Dual-layer spectral detector CT: non-inferiority assessment compared to dual-source dual-energy CT in discriminating uric acid from non-uric acid renal stones ex vivo
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To assess the non-inferiority of dual-layer spectral detector CT (SDCT) compared to dual-source dual-energy CT (dsDECT) in discriminating uric acid (UA) from non-UA stones.
Fifty-seven extracted urinary calculi were placed in a cylindrical phantom in a water bath and scanned on a SDCT scanner (IQon, Philips Healthcare) and second- and third-generation dsDECT scanners (Somatom Flash and Force, Siemens Healthcare) under matched scan parameters. For SDCT data, conventional images and virtual monoenergetic reconstructions were created. A customized 3D growing region segmentation tool was used to segment each stone on a pixel-by-pixel basis for statistical analysis. Median virtual monoenergetic ratios (VMRs) of 40/200, 62/92, and 62/100 for each stone were recorded. For dsDECT data, dual-energy ratio (DER) for each stone was recorded from vendor-specific postprocessing software (Syngo Via) using the Kidney Stones Application. The clinical reference standard of X-ray diffraction analysis was used to assess non-inferiority. Area under the receiver-operating characteristic curve (AUC) was used to assess diagnostic performance of detecting UA stones.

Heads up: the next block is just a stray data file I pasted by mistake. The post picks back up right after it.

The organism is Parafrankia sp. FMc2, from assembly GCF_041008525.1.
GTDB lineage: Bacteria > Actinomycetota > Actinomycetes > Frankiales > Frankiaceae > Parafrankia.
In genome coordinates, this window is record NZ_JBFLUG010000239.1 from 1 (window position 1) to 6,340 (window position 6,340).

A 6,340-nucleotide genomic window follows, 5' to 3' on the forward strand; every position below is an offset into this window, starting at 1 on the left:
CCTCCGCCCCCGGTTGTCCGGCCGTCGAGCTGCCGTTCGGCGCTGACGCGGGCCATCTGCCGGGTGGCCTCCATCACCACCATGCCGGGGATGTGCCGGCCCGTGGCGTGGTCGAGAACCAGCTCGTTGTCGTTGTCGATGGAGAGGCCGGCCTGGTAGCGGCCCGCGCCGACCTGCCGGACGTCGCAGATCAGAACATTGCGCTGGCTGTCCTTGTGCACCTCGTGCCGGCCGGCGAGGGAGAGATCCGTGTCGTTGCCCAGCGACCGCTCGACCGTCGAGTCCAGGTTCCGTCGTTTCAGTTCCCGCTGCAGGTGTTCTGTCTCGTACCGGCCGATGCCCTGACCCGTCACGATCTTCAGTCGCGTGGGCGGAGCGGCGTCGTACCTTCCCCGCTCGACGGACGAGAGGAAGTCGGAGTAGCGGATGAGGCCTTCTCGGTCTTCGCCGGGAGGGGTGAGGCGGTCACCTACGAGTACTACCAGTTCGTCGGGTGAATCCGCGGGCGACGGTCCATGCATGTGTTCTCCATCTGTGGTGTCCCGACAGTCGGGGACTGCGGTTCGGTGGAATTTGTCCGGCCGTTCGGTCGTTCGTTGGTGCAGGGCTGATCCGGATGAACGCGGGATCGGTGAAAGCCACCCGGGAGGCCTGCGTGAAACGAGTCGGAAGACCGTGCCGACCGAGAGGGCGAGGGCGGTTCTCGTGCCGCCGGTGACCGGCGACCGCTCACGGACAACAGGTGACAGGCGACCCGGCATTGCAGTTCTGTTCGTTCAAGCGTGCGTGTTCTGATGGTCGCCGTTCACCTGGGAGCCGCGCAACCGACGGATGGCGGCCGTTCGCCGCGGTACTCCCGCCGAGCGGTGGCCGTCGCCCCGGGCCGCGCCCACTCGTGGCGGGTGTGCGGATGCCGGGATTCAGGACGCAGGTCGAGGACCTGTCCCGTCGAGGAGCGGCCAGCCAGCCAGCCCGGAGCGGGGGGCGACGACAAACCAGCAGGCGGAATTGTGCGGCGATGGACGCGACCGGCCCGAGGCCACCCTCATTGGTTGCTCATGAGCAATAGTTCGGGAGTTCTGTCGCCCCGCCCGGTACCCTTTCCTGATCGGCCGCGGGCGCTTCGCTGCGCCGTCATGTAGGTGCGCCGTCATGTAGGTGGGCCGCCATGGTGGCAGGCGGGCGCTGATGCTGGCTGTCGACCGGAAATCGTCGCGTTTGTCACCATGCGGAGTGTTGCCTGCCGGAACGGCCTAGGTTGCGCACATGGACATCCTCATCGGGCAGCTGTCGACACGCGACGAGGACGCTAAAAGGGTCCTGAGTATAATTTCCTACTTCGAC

Six pure UA, 47 pure calcium-based, 1 pure cystine, and 3 mixed struvite stones were scanned. All pure UA stones were correctly separated from non-UA stones using SDCT and dsDECT (AUC = 1). For UA stones, median VMR was 0.95–0.99 and DER 1.00–1.02. For non-UA stones, median VMR was 1.4–4.1 and DER 1.39–1.69.
SDCT spectral reconstructions demonstrate similar performance to those of dsDECT in discriminating UA from non-UA stones in a phantom model.
KeywordsDual-energy CT Spectral CT Urolithiasis Uric acid Material separation
Compliance with ethical standards
This study received financial support from Philips Healthcare.
Conflict of interest
An institutional research agreement exists between UT Southwestern Medical Center and both Philips Healthcare and Siemens Healthcare. Lakshmi Ananthakrishnan, Xinhui Duan, Yin Xi, Matthew A. Lewis, Margaret S. Pearle, Jodi A. Antonelli, Harold Goerne, Elysha M. Kolitz, Suhny Abbara, Robert E. Lenkinski, Julia R. Fielding, and John R. Leyendecker declare that they have no conflicts of interest.
All procedures performed in studies involving human participants were in accordance with the ethical standards of the institutional and/or national research committee and with the 1964 Helsinki declaration and its later amendments or comparable ethical standards.
Human and animal rights
This article does not contain any studies with animals performed by any of the authors.
Informed consent was obtained from all individual participants included in the study.
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